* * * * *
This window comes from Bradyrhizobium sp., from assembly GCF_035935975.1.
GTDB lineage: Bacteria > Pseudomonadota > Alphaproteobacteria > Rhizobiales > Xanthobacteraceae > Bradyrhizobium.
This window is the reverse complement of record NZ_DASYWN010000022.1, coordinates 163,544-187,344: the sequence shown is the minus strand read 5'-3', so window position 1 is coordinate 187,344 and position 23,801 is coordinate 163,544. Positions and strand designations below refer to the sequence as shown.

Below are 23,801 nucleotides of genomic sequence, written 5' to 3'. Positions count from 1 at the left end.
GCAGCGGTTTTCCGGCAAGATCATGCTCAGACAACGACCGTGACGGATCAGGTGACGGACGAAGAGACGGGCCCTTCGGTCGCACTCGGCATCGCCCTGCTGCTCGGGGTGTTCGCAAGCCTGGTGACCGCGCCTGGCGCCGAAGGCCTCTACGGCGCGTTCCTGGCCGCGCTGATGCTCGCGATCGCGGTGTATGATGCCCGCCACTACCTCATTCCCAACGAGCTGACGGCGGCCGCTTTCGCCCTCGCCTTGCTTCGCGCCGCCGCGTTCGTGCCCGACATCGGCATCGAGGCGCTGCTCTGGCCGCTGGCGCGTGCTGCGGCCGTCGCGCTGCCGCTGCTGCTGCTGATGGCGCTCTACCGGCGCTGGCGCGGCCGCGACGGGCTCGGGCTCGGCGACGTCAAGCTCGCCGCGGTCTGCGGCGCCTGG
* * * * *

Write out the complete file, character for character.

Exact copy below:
This window comes from Bradyrhizobium sp., from assembly GCF_035935975.1.
GTDB lineage: Bacteria > Pseudomonadota > Alphaproteobacteria > Rhizobiales > Xanthobacteraceae > Bradyrhizobium.
This window is the reverse complement of record NZ_DASYWN010000022.1, coordinates 163,544-187,344: the sequence shown is the minus strand read 5'-3', so window position 1 is coordinate 187,344 and position 23,801 is coordinate 163,544. Positions and strand designations below refer to the sequence as shown.

Below are 23,801 nucleotides of genomic sequence, written 5' to 3'. Positions count from 1 at the left end.
GCAGCGGTTTTCCGGCAAGATCATGCTCAGACAACGACCGTGACGGATCAGGTGACGGACGAAGAGACGGGCCCTTCGGTCGCACTCGGCATCGCCCTGCTGCTCGGGGTGTTCGCAAGCCTGGTGACCGCGCCTGGCGCCGAAGGCCTCTACGGCGCGTTCCTGGCCGCGCTGATGCTCGCGATCGCGGTGTATGATGCCCGCCACTACCTCATTCCCAACGAGCTGACGGCGGCCGCTTTCGCCCTCGCCTTGCTTCGCGCCGCCGCGTTCGTGCCCGACATCGGCATCGAGGCGCTGCTCTGGCCGCTGGCGCGTGCTGCGGCCGTCGCGCTGCCGCTGCTGCTGCTGATGGCGCTCTACCGGCGCTGGCGCGGCCGCGACGGGCTCGGGCTCGGCGACGTCAAGCTCGCCGCGGTCTGCGGCGCCTGG